Table 2
GP and total costs by various characteristics and Dukes stage.

Table 3 illustrates the effect of various characteristics on cost, when selected using backward elimination regression analysis. Dukes stage and adjuvant therapy were the only variables that remained in the model for GP costs, which rose incrementally with advancing stage. Once adjusted for adjuvant therapy, the ratio of the geometric mean GP cost of people with Dukes D cancer compared to Dukes A was 10:1 (95% CI 4.0–25.0). When we analysed total cost, Dukes stage appeared to be less important in contrast to having a permanent stoma where costs versus no stoma were 7-fold more expensive (geometric mean ratio 7.4 (95% CI 5.0–11.0)). The total cost of a Dukes D cancer was twice that of Dukes A (geometric mean ratio 2.2 (95% CI 1.2–3.8)).

Table 3
Univariate and Multivariate analysis by GP and total costs.



We found that Dukes stage was the most important determinant of GP costs in those treated for colorectal cancer, with Dukes D cancers costing approximately ten times as much as Dukes A cancers. The trend of rising cost with advancing stage seen in this study, has not been observed in hospital based care where very early and very late stage conferred least costs. In contrast, Dukes stage appeared less important than the presence of a permanent stoma when calculating total cost to primary care, probably because of the expense and consistent requirement of stoma products (£1500–£2000 per annum). However, on average, a Dukes D cancer still cost £777 more than a Dukes A cancer.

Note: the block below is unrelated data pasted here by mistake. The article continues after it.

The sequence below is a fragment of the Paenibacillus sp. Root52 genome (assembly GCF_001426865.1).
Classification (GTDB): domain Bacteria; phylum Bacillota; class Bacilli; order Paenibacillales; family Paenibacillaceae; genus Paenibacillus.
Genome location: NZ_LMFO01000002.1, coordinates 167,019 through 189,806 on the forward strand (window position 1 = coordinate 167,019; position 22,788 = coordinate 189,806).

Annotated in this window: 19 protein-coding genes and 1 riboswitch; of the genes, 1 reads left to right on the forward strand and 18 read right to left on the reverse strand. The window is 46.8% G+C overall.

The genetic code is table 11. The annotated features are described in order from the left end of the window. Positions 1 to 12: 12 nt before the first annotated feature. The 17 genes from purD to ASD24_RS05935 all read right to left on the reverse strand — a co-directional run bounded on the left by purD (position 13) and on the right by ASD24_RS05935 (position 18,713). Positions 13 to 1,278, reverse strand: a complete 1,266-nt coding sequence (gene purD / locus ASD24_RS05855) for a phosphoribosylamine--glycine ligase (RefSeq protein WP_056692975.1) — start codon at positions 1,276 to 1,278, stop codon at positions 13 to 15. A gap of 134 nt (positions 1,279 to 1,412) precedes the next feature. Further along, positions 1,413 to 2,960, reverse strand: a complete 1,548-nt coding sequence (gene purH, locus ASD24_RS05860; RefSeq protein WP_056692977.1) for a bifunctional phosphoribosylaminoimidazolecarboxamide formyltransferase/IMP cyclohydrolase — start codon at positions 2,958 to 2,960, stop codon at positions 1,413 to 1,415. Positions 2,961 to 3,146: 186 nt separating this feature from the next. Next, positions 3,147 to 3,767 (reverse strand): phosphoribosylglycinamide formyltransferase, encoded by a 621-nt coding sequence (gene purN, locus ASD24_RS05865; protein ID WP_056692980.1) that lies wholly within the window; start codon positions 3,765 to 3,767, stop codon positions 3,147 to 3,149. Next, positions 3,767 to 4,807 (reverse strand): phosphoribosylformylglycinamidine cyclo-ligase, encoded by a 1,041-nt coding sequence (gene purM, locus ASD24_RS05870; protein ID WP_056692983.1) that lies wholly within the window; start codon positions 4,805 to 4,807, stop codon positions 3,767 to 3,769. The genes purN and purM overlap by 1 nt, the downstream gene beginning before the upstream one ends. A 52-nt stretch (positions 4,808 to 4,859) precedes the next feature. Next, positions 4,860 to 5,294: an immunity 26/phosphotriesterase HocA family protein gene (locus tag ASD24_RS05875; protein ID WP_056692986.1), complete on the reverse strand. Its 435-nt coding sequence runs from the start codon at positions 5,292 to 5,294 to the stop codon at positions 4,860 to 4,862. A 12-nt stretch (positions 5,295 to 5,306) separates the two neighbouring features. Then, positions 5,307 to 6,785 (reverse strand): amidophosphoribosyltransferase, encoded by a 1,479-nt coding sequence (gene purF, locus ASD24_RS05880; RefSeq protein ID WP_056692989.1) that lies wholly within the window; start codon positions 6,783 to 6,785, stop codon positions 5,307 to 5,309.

Strengths and limitations